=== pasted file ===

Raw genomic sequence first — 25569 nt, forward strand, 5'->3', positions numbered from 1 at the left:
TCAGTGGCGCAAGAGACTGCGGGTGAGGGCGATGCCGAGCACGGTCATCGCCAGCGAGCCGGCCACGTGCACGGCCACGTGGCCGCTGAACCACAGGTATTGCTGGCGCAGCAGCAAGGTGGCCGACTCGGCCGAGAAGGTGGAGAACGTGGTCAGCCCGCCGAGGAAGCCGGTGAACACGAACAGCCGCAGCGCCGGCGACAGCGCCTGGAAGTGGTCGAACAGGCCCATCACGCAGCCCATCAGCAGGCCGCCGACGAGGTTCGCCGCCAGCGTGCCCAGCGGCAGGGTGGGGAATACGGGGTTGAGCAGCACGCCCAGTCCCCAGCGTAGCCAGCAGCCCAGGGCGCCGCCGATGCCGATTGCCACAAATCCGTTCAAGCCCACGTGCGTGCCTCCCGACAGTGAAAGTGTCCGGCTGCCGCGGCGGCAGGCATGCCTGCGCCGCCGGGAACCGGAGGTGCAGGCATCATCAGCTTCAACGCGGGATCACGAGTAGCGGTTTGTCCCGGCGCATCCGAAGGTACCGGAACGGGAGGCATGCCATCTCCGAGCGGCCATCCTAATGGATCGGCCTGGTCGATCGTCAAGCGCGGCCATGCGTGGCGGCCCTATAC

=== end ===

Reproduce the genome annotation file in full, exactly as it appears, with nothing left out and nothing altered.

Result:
Raw genomic sequence first — 25569 nt, forward strand, 5'->3', positions numbered from 1 at the left:
TCAGTGGCGCAAGAGACTGCGGGTGAGGGCGATGCCGAGCACGGTCATCGCCAGCGAGCCGGCCACGTGCACGGCCACGTGGCCGCTGAACCACAGGTATTGCTGGCGCAGCAGCAAGGTGGCCGACTCGGCCGAGAAGGTGGAGAACGTGGTCAGCCCGCCGAGGAAGCCGGTGAACACGAACAGCCGCAGCGCCGGCGACAGCGCCTGGAAGTGGTCGAACAGGCCCATCACGCAGCCCATCAGCAGGCCGCCGACGAGGTTCGCCGCCAGCGTGCCCAGCGGCAGGGTGGGGAATACGGGGTTGAGCAGCACGCCCAGTCCCCAGCGTAGCCAGCAGCCCAGGGCGCCGCCGATGCCGATTGCCACAAATCCGTTCAAGCCCACGTGCGTGCCTCCCGACAGTGAAAGTGTCCGGCTGCCGCGGCGGCAGGCATGCCTGCGCCGCCGGGAACCGGAGGTGCAGGCATCATCAGCTTCAACGCGGGATCACGAGTAGCGGTTTGTCCCGGCGCATCCGAAGGTACCGGAACGGGAGGCATGCCATCTCCGAGCGGCCATCCTAATGGATCGGCCTGGTCGATCGTCAAGCGCGGCCATGCGTGGCGGCCCTATAC